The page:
Interactions of Wind Energy Project Siting, Wind Resource Potential, and the Evolution of the U.S. Power System

Trieu Mai, Anthony Lopez, Matthew Mowers, Eric Lantz

Research output: Contribution to journalArticlepeer-review

38 Scopus Citations


The interactions of wind energy project siting, resource potential, and power system evolution are critical to understand given interest in high renewable energy systems, particularly as wind costs have fallen and grid operators implement solutions to manage variable generation. This study applies an integrative approach that combines spatially-explicit resource potential analysis with high spatial resolution U.S. electricity system modeling. Multiple wind supply curves, representing variations in siting regimes that account for interactions with built infrastructure, regulatory, physical, and social land use factors, are evaluated to determine how siting could influence prospective wind development. Different siting regimes lead to variations in future wind capacity, with the greatest impacts observed under scenarios with high demand for clean energy. With the tightest emissions limit modeled, 2050 onshore wind capacity varied by +7% (49 GW) in the least-restrictive siting regime to a decrease of 37% (270 GW) under the most-constrained case. More-stringent siting restrictions lead to higher electricity prices and emissions that should be weighed with local impacts. Under restrictive siting regimes, wind deployment is also sensitive to transmission availability and wind plant design. Overall, the findings highlight the importance of local land use considerations in regional and national power system planning.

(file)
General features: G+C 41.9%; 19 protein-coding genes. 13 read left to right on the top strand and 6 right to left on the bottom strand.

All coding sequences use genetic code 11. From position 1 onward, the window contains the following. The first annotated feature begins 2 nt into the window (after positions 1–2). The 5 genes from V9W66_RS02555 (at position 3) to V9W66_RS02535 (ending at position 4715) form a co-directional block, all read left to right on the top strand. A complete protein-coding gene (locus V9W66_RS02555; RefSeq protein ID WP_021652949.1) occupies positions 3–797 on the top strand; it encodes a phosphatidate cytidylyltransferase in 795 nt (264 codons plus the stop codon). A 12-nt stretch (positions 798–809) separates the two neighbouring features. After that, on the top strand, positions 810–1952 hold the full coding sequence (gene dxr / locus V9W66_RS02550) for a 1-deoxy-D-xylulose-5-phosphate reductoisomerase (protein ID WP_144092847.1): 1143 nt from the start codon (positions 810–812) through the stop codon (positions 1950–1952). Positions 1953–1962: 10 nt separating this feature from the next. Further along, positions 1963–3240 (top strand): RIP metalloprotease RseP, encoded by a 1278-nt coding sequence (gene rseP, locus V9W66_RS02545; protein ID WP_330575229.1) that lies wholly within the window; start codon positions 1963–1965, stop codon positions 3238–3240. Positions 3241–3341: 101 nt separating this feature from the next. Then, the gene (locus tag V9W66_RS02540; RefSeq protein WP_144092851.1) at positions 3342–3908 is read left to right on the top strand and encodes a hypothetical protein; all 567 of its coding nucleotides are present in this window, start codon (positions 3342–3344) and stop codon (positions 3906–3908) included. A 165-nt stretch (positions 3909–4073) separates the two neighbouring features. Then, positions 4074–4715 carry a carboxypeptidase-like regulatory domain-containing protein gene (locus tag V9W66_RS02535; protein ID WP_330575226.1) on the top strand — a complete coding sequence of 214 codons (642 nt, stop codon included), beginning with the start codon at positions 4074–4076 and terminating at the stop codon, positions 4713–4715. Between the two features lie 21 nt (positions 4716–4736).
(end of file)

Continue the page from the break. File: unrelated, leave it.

Original languageAmerican English
Article number119998
Number of pages16
StatePublished - 2021

Bibliographical note

Publisher Copyright:
© 2021 Elsevier Ltd

NREL Publication Number

  • NREL/JA-6A20-77474


  • Capacity expansion modeling
  • Land use
  • Resource potential
  • Siting
  • Wind energy


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